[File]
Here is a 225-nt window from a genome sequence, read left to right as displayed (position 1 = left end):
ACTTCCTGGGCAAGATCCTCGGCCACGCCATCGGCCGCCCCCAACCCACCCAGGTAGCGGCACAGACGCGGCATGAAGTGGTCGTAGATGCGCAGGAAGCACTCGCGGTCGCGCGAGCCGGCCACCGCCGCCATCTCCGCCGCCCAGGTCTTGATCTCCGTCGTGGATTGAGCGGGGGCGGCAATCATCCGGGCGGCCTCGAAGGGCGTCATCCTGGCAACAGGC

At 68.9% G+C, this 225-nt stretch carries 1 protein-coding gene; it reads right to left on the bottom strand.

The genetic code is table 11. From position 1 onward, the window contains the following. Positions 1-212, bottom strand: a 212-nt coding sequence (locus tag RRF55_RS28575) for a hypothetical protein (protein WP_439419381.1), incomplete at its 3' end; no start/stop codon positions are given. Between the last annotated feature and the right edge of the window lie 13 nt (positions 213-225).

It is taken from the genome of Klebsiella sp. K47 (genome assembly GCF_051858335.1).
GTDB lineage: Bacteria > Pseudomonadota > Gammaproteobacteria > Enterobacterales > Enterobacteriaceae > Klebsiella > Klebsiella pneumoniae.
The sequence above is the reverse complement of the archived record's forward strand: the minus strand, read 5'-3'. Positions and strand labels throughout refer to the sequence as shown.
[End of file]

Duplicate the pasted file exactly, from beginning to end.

Here is a 225-nt window from a genome sequence, read left to right as displayed (position 1 = left end):
ACTTCCTGGGCAAGATCCTCGGCCACGCCATCGGCCGCCCCCAACCCACCCAGGTAGCGGCACAGACGCGGCATGAAGTGGTCGTAGATGCGCAGGAAGCACTCGCGGTCGCGCGAGCCGGCCACCGCCGCCATCTCCGCCGCCCAGGTCTTGATCTCCGTCGTGGATTGAGCGGGGGCGGCAATCATCCGGGCGGCCTCGAAGGGCGTCATCCTGGCAACAGGC

At 68.9% G+C, this 225-nt stretch carries 1 protein-coding gene; it reads right to left on the bottom strand.

The genetic code is table 11. From position 1 onward, the window contains the following. Positions 1-212, bottom strand: a 212-nt coding sequence (locus tag RRF55_RS28575) for a hypothetical protein (protein WP_439419381.1), incomplete at its 3' end; no start/stop codon positions are given. Between the last annotated feature and the right edge of the window lie 13 nt (positions 213-225).

It is taken from the genome of Klebsiella sp. K47 (genome assembly GCF_051858335.1).
GTDB lineage: Bacteria > Pseudomonadota > Gammaproteobacteria > Enterobacterales > Enterobacteriaceae > Klebsiella > Klebsiella pneumoniae.
The sequence above is the reverse complement of the archived record's forward strand: the minus strand, read 5'-3'. Positions and strand labels throughout refer to the sequence as shown.